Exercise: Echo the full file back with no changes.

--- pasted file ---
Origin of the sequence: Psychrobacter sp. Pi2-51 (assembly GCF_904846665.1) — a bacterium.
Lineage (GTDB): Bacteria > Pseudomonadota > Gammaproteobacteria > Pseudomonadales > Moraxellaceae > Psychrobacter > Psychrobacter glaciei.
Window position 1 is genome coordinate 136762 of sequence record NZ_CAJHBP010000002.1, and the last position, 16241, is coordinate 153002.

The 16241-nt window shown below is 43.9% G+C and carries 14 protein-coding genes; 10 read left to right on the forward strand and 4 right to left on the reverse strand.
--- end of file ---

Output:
Origin of the sequence: Psychrobacter sp. Pi2-51 (assembly GCF_904846665.1) — a bacterium.
Lineage (GTDB): Bacteria > Pseudomonadota > Gammaproteobacteria > Pseudomonadales > Moraxellaceae > Psychrobacter > Psychrobacter glaciei.
Window position 1 is genome coordinate 136762 of sequence record NZ_CAJHBP010000002.1, and the last position, 16241, is coordinate 153002.

The 16241-nt window shown below is 43.9% G+C and carries 14 protein-coding genes; 10 read left to right on the forward strand and 4 right to left on the reverse strand.